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OR THE POET'S FORETHOUGHT.
OF Prometheus, how undaunted
His audacious foot he planted,
Beautiful is the tradition
Of that flight through heavenly portals,
The old classic superstition
Of the theft and the transmission
Of the fire of the Immortals!
First the deed of noble daring,
Born of heavenward aspiration,
Then the fire with mortals sharing,
Then the vulture, the despairing
Cry of pain on crags Caucasian.
All is but a symbol painted
Of the Poet, Prophet, Seer;
Only those are crowned and sainted
In their feverish exultations,
In their triumph and their yearning, In their passionate pulsations,
In their words among the nations,
The Promethean fire is burning.
Shall it, then, be unavailing,
All this toil for human culture?
Through the cloud-rack, dark and trailing, Must they see above them sailing
O'er life's barren crags the vulture?
Such a fate as this was Dante's,
By defeat and exile maddened;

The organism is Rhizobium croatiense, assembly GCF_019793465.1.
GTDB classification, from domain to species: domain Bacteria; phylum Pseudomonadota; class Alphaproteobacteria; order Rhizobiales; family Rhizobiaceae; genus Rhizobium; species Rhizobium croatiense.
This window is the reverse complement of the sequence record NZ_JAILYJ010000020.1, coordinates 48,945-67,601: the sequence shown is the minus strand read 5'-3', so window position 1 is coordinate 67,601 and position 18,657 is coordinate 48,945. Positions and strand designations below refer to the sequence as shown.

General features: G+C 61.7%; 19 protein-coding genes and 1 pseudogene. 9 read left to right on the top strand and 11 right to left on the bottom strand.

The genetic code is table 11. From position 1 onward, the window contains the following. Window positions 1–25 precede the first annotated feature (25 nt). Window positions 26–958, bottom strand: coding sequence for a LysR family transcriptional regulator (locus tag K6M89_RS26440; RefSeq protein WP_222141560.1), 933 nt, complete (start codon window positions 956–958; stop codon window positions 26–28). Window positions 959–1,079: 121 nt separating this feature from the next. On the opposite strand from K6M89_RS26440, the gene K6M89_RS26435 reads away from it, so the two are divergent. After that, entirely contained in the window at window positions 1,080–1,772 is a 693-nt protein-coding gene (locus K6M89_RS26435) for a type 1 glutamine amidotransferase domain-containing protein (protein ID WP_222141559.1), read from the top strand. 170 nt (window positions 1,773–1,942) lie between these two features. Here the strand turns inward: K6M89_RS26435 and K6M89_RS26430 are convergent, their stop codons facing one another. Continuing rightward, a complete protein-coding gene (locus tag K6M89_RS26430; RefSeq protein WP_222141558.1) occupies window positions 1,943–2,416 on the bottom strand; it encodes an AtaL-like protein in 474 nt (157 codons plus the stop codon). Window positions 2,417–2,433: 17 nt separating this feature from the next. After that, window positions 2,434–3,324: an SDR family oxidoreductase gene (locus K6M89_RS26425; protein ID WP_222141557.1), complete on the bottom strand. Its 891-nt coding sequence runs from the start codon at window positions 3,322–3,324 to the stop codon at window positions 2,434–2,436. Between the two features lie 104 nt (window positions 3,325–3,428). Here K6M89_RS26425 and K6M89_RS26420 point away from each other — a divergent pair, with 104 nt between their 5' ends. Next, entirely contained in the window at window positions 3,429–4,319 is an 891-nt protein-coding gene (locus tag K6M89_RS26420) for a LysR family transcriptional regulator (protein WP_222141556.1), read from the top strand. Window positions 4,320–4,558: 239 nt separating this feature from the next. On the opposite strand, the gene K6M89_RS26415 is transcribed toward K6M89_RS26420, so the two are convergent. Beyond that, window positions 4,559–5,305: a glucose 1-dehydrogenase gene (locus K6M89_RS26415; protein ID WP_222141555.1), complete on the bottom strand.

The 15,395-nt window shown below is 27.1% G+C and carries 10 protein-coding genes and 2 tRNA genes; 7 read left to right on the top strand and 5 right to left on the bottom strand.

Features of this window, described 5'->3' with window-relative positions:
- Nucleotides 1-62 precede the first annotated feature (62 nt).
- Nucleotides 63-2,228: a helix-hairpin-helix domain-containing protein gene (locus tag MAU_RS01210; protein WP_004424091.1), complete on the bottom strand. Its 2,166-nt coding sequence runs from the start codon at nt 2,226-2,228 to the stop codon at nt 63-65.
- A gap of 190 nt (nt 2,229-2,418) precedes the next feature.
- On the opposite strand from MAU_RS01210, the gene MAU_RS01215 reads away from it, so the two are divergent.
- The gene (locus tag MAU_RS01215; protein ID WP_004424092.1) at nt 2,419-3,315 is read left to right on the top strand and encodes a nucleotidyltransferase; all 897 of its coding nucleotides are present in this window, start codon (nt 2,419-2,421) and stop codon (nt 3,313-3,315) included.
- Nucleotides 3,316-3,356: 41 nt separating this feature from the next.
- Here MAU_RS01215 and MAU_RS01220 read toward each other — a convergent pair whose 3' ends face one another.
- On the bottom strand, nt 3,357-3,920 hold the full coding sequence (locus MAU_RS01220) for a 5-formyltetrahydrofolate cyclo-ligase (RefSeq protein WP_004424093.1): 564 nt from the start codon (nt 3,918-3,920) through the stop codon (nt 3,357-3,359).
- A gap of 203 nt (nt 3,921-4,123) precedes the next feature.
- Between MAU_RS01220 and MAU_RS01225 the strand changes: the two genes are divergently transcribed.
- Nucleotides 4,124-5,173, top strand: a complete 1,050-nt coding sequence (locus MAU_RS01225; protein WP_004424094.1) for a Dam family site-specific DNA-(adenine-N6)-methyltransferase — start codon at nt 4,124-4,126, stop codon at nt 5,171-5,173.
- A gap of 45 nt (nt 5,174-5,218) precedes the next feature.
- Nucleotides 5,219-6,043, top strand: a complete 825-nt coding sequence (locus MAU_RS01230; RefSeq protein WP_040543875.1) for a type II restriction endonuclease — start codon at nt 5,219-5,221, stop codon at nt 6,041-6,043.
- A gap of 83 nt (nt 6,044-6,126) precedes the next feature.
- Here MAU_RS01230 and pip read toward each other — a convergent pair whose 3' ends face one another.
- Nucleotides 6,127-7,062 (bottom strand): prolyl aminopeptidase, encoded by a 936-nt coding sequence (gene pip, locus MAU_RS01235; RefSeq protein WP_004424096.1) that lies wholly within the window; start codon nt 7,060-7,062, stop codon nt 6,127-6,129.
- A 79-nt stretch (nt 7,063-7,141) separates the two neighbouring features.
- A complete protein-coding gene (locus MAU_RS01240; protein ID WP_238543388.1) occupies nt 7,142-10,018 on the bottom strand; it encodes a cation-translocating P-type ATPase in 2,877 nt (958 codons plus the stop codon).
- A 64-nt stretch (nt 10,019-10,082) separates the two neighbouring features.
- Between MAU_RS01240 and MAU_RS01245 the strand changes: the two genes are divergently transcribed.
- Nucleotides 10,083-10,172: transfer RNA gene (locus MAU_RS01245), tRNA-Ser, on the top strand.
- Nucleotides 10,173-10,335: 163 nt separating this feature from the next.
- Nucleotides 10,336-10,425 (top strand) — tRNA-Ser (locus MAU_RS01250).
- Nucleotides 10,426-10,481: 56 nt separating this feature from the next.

But the glories so transcendent
That around their memories cluster,
All the melodies mysterious,
Through the dreary darkness chaunted;
Thoughts in attitudes imperious,
Voices soft, and deep, and serious,
Words that whispered, songs that haunted!
All the soul in rapt suspension,
All the quivering, palpitating
Chords of life in utmost tension,
With the rapture of creating!
Ah, Prometheus! heaven-scaling!
Though to all there is not given
Strength for such sublimé endeavor, Thus to scale the walls of heaven,
And to leaven with fiery leaven
All the hearts of men for ever;
Yet all bards, whose hearts unblighted Honor and believe the presage,
Hold aloft their torches lighted,
Gleaming through the realms benighted,
As they onward bear the message!
THE LADDER OF ST. AUGUSTINE.
SAINT AUGUSTINE! well hast thou said,
That of our vices we can frame
A ladder, if we will but tread
Beneath our feet each deed of shame!
All common things, each day's events, That with the hour begin and end, Our pleasures and our discontents,
Are rounds by which we may ascend.